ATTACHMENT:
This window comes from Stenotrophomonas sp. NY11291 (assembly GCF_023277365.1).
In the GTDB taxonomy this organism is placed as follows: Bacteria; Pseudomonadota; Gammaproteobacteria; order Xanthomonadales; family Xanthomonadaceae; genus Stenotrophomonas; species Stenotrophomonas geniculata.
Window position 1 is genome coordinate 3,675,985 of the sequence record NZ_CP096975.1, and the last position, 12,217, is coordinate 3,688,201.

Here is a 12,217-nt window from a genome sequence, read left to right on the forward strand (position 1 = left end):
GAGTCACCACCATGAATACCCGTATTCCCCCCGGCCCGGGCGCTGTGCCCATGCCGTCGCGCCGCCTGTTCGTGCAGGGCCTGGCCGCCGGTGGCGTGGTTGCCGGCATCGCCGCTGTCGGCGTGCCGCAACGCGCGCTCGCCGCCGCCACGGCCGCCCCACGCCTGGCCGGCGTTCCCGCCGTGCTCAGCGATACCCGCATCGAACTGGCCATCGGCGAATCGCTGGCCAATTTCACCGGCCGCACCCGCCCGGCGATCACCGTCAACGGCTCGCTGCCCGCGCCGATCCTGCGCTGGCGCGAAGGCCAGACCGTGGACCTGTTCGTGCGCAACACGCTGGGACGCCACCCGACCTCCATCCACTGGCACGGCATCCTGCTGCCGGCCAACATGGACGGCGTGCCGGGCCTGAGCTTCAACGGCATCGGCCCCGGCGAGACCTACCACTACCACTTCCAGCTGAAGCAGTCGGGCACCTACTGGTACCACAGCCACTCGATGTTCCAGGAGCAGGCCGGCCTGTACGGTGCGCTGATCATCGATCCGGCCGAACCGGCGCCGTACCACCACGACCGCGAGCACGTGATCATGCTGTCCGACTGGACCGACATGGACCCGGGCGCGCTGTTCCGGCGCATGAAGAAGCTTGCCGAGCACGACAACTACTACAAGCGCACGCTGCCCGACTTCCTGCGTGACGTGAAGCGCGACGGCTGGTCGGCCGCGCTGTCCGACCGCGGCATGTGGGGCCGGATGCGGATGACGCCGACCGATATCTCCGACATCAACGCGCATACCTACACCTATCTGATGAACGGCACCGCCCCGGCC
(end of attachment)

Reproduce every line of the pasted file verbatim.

This window comes from Stenotrophomonas sp. NY11291 (assembly GCF_023277365.1).
In the GTDB taxonomy this organism is placed as follows: Bacteria; Pseudomonadota; Gammaproteobacteria; order Xanthomonadales; family Xanthomonadaceae; genus Stenotrophomonas; species Stenotrophomonas geniculata.
Window position 1 is genome coordinate 3,675,985 of the sequence record NZ_CP096975.1, and the last position, 12,217, is coordinate 3,688,201.

Here is a 12,217-nt window from a genome sequence, read left to right on the forward strand (position 1 = left end):
GAGTCACCACCATGAATACCCGTATTCCCCCCGGCCCGGGCGCTGTGCCCATGCCGTCGCGCCGCCTGTTCGTGCAGGGCCTGGCCGCCGGTGGCGTGGTTGCCGGCATCGCCGCTGTCGGCGTGCCGCAACGCGCGCTCGCCGCCGCCACGGCCGCCCCACGCCTGGCCGGCGTTCCCGCCGTGCTCAGCGATACCCGCATCGAACTGGCCATCGGCGAATCGCTGGCCAATTTCACCGGCCGCACCCGCCCGGCGATCACCGTCAACGGCTCGCTGCCCGCGCCGATCCTGCGCTGGCGCGAAGGCCAGACCGTGGACCTGTTCGTGCGCAACACGCTGGGACGCCACCCGACCTCCATCCACTGGCACGGCATCCTGCTGCCGGCCAACATGGACGGCGTGCCGGGCCTGAGCTTCAACGGCATCGGCCCCGGCGAGACCTACCACTACCACTTCCAGCTGAAGCAGTCGGGCACCTACTGGTACCACAGCCACTCGATGTTCCAGGAGCAGGCCGGCCTGTACGGTGCGCTGATCATCGATCCGGCCGAACCGGCGCCGTACCACCACGACCGCGAGCACGTGATCATGCTGTCCGACTGGACCGACATGGACCCGGGCGCGCTGTTCCGGCGCATGAAGAAGCTTGCCGAGCACGACAACTACTACAAGCGCACGCTGCCCGACTTCCTGCGTGACGTGAAGCGCGACGGCTGGTCGGCCGCGCTGTCCGACCGCGGCATGTGGGGCCGGATGCGGATGACGCCGACCGATATCTCCGACATCAACGCGCATACCTACACCTATCTGATGAACGGCACCGCCCCGGCC